If you haven't invested in real estate within the Reno, Nevada, region, you should if you have the spare cash. The Tesla Battery Plant is under construction in Reno, and while there are some concerns over the tax credits Tesla was promised, business is booming in northern Nevada. The economic ripples, despite the debate in Nevada, are also reaching the East Coast.
Last week, Green Mountain Power, the B-Corp utility that services 75 percent of Vermont, has started offering Tesla’s Powerwall batteries to its customers. The first utility in the country to offer such a product, Green Mountain Power claims scoring the Powerwall will help its customers become more energy independent while reducing strain on the local grid during peak hours.
For homeowners who have solar panels on their rooftops, the promise of the Powerwall is that they can rely even less on the local grid. But for other customers who are still relying on conventional power, this energy storage package will allow them to use their lights, refrigerator or furnace in the event of a blackout. Green Mountain Power has promised that it will work with those who purchase the Powerwall to use these battery storage systems effectively, so that they can keep electricity costs down while reducing energy consumption during those times of peak demand.
Green Mountain Power customers have three options if they are interested in purchasing one of the 500 Powerwall batteries the utility has procured. First, consumers can lease the battery without any upfront costs, at a rate of $37.50 a month, which breaks down to $1.25 a day. Another option is to pay for the system upfront at $6,500 with shared access from the utility, which would grant the customer a rebate of $31.76 a month, or a payback period of 17 years and two months. The final option is to purchase the battery storage system outright without any agreement from Green Mountain Power.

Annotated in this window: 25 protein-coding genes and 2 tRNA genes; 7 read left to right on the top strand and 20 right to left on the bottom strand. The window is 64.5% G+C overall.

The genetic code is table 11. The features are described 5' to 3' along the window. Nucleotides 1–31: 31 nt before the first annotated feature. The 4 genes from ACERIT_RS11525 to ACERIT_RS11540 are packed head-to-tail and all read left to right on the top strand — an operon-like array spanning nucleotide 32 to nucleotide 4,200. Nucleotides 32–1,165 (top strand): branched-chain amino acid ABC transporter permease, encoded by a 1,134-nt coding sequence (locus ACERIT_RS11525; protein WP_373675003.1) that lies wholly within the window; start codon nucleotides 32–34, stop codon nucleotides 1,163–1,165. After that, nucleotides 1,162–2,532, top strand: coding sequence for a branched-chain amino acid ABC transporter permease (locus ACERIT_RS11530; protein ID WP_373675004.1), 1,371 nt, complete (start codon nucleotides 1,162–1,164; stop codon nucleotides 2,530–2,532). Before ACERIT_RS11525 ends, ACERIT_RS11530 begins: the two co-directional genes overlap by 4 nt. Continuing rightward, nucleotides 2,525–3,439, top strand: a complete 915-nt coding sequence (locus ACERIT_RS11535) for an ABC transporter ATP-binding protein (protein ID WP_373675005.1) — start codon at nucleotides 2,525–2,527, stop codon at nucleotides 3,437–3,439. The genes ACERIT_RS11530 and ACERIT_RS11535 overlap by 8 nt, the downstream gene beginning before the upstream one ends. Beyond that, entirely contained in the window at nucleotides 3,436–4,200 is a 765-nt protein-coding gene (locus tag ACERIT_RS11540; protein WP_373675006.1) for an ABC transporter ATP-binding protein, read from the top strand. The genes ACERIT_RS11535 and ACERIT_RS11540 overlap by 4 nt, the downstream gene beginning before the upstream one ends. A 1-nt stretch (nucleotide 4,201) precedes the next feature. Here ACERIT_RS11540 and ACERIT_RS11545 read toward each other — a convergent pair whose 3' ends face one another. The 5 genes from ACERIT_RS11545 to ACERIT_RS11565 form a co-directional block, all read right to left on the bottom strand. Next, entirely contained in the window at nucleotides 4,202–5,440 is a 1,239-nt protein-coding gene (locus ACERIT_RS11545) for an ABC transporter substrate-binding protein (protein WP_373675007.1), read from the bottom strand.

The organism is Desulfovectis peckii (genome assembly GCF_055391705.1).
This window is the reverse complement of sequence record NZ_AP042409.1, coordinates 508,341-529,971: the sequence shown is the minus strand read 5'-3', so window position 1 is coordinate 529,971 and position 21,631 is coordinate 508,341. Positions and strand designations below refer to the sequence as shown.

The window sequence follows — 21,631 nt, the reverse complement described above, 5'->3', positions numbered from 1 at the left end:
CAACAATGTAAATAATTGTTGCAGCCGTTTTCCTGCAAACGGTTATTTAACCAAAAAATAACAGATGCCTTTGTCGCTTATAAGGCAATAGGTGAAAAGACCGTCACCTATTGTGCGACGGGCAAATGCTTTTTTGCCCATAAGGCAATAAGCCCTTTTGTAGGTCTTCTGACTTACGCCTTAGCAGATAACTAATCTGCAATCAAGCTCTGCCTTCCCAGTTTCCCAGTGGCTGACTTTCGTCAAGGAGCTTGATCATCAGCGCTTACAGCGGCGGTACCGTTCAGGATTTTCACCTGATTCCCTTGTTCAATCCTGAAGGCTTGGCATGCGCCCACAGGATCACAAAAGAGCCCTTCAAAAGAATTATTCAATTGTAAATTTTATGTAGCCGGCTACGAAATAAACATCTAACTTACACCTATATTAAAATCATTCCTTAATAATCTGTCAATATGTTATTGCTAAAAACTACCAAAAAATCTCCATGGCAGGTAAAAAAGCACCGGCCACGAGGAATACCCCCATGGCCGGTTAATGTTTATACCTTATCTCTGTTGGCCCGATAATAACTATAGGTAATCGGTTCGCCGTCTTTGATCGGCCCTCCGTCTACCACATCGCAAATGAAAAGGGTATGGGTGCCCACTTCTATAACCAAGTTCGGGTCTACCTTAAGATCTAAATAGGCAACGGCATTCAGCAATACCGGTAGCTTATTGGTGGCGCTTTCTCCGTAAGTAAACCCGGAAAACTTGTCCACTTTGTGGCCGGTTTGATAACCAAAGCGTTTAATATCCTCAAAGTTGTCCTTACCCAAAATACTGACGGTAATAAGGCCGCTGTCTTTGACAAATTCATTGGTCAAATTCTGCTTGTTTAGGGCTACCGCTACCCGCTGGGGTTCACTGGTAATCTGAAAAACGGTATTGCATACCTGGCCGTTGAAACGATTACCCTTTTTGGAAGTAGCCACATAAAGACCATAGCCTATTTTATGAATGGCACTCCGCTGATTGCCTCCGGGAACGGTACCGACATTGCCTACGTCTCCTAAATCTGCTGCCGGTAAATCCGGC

Green Mountain Power expects to receive the first shipment from Tesla in 2016, and will first run the program as a pilot with some customers in the town of Rutland. Later in the year, the Powerwall will be available to all of its customers in Vermont.
For now, the biggest benefit to consumers buying the Powerwall will be for backup power — especially for rural residents where a power outage could mean a long wait until someone can repair those downed power lines. And even if all of those 500 battery storage systems are reserved quickly, that is still a tiny sliver of the 265,000 residential and business customers in tiny Vermont. Nevertheless, the Green Mountain Power program sends a signal to utilities that their business model has got to change — and new clean technologies can even offer these companies new revenue streams in the long run.
Image credit: Green Mountain Power
Leon Kaye, Executive Editor, has written for Triple Pundit since 2010. He is also the Director of Social Media and Engagement for 3BL Media, and the Editor in Chief of CR Magazine. His previous work can be found at The Guardian, Sustainable Brands and CleanTechnica. Kaye is based in Fresno, CA, from where he happily explores California’s stellar Central Coast and the national parks in the Sierra Nevadas.